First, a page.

Victoria plc: we will need a bigger boat
You probably wouldn’t expect the chairman of a British carpet company to own a 200ft long superyacht, complete with a transparent grand piano on board.
But again, Victoria plc is no ordinary carpet manufacturer.
At first glance, the company named by Aim appears to be a reputable British manufacturer with royal connections. The Kidderminster-based company is over 120 years old, holds a royal warrant and provided the red carpet for Prince William and Catherine Middleton’s wedding in 2011.
Victoria’s current incarnation really began the following year, however. In 2012, Geoff Wilding, a former New Zealand investment banker, took over as CEO of the West Midlands carpet maker after a bitter six-month battle in the boardroom. Wilding then embarked on an acquisition spree – or “carpet rolling”, if you like the obvious puns – buying over 20 other flooring companies around the world in just under a decade.
The shareholders who supported the Kiwi from the beginning were generously rewarded. Under Wilding’s stewardship, Victoria’s market capitalization grew from just £15m to £1.4bn.
The company’s investor relations web page leaves no doubt as to who is responsible for its stock market success. For years, he not only carried a black and white portrait of Wilding, but also a calculator showing the return investors would have made if they had bought shares in Victoria the day he became president.
This acquisition-fueled surge in share price has long drawn the attention of short sellers and skeptics.
In 2018, The Analyst – the stock research outlet known for its short, timely recommendations on companies such as NMC Health and THG – published a series of negative reports probing Victoria’s acquisitions and Wilding’s business case.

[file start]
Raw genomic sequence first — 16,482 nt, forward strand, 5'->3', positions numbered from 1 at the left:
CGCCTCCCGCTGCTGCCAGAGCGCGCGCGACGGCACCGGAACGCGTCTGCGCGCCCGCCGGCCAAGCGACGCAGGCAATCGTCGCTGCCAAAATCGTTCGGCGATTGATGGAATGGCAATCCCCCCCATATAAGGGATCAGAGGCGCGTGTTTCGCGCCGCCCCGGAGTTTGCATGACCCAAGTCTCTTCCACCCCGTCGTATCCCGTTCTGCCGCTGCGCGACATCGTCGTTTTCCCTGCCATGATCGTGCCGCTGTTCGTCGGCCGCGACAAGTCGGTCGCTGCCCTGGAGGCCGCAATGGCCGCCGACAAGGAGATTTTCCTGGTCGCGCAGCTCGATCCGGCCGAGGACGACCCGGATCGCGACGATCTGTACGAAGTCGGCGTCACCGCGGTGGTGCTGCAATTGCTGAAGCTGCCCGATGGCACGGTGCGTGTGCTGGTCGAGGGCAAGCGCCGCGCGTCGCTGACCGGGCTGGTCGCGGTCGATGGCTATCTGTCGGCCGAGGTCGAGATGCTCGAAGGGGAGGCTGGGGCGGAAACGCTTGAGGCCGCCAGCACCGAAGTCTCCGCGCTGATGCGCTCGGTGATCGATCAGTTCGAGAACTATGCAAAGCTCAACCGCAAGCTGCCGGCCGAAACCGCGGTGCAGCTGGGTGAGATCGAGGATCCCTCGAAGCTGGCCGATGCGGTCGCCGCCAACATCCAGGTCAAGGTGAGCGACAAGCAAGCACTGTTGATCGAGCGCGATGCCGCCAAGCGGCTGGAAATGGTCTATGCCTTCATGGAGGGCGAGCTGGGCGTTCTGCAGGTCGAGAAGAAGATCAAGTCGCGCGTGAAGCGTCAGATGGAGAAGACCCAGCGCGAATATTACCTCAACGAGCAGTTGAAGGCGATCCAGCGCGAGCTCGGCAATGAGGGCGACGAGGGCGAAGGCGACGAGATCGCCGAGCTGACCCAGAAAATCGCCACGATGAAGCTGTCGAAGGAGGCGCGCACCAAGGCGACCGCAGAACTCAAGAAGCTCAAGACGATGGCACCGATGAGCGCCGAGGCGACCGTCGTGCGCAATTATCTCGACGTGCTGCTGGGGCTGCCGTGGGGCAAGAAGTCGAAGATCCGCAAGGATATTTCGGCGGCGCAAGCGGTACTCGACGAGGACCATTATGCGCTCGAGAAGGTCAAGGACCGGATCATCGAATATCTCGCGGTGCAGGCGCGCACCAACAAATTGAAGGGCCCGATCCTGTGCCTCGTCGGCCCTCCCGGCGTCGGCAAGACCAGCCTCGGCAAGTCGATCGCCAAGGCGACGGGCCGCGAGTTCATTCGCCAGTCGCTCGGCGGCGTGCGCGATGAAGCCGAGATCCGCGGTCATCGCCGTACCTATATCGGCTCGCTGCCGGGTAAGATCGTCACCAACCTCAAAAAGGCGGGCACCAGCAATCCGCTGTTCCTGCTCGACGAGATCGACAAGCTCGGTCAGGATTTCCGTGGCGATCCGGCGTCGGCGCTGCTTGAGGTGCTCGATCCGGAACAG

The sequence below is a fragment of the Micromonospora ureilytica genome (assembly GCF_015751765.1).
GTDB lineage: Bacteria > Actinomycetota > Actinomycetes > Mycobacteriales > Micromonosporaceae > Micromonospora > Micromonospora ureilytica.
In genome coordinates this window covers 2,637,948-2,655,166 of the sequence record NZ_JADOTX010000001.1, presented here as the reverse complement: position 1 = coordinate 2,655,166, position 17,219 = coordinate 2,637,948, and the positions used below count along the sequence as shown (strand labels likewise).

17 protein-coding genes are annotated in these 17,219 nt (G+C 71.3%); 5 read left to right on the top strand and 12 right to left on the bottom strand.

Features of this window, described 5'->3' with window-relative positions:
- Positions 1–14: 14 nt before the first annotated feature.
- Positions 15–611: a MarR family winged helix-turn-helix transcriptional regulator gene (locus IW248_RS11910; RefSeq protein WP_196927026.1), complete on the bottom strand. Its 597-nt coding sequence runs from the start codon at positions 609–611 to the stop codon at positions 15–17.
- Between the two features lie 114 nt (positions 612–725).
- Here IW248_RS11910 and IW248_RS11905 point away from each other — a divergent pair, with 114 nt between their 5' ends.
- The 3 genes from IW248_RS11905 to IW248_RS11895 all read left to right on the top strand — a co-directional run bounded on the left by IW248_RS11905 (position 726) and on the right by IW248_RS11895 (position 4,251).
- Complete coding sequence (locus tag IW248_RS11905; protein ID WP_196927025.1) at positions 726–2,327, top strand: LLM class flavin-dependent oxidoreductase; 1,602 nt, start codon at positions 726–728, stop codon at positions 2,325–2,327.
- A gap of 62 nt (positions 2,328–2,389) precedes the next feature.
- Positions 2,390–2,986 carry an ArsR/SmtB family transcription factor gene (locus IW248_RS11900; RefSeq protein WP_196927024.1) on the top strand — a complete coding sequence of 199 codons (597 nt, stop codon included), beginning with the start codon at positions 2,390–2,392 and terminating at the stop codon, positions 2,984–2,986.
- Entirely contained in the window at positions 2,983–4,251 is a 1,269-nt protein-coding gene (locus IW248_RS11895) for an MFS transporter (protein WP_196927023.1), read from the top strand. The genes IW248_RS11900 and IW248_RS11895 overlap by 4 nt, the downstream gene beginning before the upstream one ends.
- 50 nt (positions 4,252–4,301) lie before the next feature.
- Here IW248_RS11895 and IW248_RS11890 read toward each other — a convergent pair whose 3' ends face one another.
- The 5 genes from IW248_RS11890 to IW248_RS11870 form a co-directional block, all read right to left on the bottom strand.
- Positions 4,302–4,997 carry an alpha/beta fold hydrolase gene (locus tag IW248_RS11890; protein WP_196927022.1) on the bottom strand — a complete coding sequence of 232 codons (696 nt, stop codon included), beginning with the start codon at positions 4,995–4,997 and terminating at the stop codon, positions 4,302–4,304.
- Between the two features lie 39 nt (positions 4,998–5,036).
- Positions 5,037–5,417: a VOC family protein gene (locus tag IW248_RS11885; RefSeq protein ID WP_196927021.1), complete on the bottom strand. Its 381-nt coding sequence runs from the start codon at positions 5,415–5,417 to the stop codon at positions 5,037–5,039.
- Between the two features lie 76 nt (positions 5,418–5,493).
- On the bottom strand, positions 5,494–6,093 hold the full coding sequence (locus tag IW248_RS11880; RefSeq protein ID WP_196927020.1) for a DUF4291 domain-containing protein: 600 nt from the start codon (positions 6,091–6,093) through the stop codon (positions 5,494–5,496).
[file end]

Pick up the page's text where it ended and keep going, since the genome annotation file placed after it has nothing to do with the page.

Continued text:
Later that year, Victoria had to cancel its first scheduled bond deal, after its stock cratered nearly 40% in a week. Wilding said at the time that the company’s unclear communications to shareholders had “left an open target for those with less than pure motives to spread outrageous untruths,” in a not-so-veiled dig at his critics.
Victoria quickly regained her footing, successfully tapping into the bond market in 2019 and then gaining support from Koch Industries the following year. The sprawling US conglomerate purchased newly issued preferred stock alongside a large share of the flooring company’s common stock. In the summer of 2021, Victoria’s market capitalization was back above the £1 billion mark.
Things started to unravel again this year, however, as the market soured on leveraged companies. Victoria’s share price has fallen almost 70% since the start of the year, while its bond yields have soared into double digits in recent weeks.
Wilding’s company has also caught the eye of short sellers, with Iceberg Research releasing a report earlier this week exploring the structure of several of its acquisitions. Victoria has not publicly commented on the report, but stock markets largely ignored its findings, with shares of the company actually ending the day up almost 9%.
But there was one aspect mentioned briefly in the report that FT Alphaville thought would be fun to delve into: Geoff Wilding’s penchant for big boats.
Over the years, Wilding has peppered quotes from Warren Buffett and Charlie Munger in his letters to shareholders, while making it clear that their returns are his number one priority.
Since taking the reins, Victoria has also adopted a “mission statement” which bluntly expresses this objective in rather literal terms: “to create wealth for our shareholders”.